I have to agree with just about everything losttoy said. There are a lot of websites out there that are just a pain to navigate.

Personally I'm a bit old fashion when it comes to web design. Good ol' HTML and simple tables work with just about any browser, can load fast and get you just about any layout (even though it can be a pain at times). I'm no big fan of Flash, as most Flash sites don't support propper bookmarking, back and forward controls of the browser and stuff. Some Flash sites feel like your entering a different OS, where you have to learn a new interface. As an experiment in style and presentation or a game it can be okay, but as a site to get across information or present comics it stinks.

A lot of people are browsing the web on old computers with low resolution and slow connections. So you want the first page of your site to load quickly, maybe under 128kb or less. And you should probably let them know the size of any big download on your site, such as a quick time or a flash comic.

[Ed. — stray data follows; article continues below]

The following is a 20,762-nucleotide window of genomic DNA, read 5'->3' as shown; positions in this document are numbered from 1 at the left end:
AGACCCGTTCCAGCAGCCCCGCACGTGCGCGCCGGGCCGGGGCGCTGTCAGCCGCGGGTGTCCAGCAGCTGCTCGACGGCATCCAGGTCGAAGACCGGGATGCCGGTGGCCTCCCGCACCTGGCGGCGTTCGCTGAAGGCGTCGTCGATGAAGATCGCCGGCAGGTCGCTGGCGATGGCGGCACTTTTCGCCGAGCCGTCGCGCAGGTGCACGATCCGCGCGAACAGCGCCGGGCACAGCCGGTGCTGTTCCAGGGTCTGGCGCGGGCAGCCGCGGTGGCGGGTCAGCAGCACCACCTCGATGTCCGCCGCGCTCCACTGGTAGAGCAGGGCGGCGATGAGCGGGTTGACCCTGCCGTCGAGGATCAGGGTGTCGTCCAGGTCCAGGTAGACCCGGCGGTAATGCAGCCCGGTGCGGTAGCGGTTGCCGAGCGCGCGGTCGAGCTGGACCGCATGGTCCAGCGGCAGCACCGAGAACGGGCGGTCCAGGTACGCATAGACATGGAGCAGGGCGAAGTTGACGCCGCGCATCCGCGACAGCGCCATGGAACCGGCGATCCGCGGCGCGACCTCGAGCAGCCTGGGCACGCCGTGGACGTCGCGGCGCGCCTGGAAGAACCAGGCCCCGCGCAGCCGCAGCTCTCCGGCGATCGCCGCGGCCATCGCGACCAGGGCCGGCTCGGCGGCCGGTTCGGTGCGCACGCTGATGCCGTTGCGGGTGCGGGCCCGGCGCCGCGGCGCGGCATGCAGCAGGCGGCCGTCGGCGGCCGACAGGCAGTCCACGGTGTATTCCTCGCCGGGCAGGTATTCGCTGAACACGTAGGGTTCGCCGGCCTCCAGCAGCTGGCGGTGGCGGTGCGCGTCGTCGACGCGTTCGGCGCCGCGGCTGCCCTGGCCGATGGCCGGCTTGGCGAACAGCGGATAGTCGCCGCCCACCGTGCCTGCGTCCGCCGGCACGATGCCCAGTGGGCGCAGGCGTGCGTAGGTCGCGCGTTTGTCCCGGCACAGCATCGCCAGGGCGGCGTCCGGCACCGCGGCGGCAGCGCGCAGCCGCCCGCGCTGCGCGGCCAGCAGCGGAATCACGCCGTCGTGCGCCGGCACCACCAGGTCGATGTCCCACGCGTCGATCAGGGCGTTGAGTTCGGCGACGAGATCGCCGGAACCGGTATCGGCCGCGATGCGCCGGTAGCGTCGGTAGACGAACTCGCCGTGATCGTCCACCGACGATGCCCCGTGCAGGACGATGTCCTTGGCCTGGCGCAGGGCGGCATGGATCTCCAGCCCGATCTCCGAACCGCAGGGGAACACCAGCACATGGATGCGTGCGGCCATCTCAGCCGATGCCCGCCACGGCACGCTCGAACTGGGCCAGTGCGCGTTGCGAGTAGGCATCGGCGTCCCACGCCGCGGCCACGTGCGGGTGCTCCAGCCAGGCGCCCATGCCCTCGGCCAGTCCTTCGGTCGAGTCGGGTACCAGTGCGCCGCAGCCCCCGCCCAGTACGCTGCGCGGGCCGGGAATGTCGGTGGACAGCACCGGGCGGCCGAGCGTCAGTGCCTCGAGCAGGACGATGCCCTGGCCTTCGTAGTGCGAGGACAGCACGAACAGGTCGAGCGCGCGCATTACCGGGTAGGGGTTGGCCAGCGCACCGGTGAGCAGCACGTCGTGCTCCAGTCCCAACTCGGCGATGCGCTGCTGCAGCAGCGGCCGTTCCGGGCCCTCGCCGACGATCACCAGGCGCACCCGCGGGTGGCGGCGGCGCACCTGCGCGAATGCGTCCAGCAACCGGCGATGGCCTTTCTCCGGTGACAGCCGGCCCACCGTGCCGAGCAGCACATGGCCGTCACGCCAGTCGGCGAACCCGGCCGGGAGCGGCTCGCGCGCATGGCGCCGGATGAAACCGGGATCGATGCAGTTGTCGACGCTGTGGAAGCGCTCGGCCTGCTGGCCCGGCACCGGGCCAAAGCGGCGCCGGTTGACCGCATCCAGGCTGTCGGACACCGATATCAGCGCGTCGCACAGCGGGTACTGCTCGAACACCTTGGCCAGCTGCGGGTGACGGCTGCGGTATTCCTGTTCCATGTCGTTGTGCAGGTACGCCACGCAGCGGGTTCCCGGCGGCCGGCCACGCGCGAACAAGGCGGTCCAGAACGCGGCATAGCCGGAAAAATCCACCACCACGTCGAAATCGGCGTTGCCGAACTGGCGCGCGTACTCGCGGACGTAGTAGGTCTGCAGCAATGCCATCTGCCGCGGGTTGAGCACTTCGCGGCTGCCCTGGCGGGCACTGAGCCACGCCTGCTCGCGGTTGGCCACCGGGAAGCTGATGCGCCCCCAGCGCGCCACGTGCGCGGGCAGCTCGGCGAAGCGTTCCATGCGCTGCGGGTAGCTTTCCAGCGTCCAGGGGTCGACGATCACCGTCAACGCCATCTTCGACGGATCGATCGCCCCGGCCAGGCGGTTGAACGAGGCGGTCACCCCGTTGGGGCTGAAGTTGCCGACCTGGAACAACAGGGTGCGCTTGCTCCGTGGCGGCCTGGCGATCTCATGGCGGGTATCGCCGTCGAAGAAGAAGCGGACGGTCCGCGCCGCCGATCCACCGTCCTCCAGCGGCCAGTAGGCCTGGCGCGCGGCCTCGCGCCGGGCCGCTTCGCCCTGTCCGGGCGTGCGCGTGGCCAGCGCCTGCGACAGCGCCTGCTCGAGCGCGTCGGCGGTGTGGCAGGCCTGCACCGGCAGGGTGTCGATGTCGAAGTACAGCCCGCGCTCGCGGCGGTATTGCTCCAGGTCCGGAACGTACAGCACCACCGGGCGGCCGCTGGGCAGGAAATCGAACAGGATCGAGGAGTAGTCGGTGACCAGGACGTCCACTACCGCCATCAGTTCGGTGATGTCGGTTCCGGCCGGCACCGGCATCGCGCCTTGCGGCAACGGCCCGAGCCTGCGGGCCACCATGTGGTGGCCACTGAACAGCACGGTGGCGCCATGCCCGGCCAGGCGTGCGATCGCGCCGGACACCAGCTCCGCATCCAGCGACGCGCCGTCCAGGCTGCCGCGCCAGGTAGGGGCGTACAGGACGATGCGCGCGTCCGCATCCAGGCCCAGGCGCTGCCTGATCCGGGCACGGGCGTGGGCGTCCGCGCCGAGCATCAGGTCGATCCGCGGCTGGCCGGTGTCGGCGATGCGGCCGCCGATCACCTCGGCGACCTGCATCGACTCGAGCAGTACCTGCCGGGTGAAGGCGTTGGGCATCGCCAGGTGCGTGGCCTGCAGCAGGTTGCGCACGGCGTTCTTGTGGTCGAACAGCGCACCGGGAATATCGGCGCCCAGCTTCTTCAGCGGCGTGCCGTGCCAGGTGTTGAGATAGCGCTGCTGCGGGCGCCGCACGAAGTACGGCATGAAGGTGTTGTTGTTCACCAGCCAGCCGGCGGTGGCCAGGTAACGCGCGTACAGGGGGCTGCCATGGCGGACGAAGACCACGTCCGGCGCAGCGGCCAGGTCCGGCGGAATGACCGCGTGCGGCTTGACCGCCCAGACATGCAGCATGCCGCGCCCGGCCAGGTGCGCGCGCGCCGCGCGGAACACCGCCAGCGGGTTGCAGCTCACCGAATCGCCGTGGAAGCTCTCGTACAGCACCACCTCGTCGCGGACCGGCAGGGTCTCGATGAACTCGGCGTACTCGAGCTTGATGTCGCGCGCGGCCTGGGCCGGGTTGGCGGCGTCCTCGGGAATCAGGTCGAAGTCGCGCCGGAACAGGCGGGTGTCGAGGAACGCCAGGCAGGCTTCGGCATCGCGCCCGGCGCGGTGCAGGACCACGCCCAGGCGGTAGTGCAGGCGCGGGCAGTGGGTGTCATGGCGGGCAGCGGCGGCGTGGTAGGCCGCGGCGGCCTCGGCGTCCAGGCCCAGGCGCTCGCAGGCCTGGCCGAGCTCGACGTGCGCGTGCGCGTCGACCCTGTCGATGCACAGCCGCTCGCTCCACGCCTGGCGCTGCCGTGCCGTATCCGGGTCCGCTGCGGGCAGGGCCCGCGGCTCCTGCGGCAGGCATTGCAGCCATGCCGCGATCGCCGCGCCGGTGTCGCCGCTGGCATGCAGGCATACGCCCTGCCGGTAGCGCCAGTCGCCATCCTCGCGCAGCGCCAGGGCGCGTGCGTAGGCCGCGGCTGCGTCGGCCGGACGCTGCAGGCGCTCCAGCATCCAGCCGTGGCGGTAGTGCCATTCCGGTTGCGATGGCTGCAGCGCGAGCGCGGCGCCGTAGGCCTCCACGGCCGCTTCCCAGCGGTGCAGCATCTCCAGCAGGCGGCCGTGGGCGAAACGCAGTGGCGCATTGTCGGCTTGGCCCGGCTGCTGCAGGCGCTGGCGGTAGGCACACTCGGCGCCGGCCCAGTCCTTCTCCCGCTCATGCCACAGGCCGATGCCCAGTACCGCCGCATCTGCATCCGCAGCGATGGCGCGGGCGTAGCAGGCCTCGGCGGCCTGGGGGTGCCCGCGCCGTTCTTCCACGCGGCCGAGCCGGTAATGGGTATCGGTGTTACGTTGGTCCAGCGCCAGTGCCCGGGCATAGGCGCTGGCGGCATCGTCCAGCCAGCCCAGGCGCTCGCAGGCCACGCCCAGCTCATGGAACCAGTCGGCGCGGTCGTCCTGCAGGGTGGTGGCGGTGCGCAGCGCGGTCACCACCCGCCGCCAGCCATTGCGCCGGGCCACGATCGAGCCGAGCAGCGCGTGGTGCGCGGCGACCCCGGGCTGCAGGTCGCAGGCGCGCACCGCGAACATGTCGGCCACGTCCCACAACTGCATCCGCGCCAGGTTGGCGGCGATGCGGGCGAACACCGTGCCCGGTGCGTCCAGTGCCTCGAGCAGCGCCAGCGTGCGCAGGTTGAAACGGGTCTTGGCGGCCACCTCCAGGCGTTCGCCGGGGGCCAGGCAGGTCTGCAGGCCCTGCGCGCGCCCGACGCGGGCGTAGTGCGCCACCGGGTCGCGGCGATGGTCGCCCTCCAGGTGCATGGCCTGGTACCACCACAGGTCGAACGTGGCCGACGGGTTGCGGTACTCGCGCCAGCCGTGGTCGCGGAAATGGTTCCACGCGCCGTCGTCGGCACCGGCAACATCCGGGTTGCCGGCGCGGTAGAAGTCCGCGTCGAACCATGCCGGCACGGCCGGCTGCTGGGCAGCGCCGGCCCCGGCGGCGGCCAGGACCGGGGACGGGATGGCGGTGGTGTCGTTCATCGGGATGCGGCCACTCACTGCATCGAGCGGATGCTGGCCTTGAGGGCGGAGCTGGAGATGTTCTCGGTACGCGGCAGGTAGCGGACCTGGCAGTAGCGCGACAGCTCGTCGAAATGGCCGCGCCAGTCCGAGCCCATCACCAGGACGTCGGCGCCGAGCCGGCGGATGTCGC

For the next update of my site (which will happen sometime in the not to distant future I hope) I'm considering offering each comic as a downloadable .zip file. That way you can decide if you want to browse it screen by screen while online (fine if you have a fast connection), or you can just download the entire thing to your local disk and view it later without any waiting for a page to load.

To get back to the original thread. I haven't had that happen to me. Then again I'm usually browsing the web on a very fast connection with 1gig of RAM using Opera.

Cheers,

Ragnar
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losttoy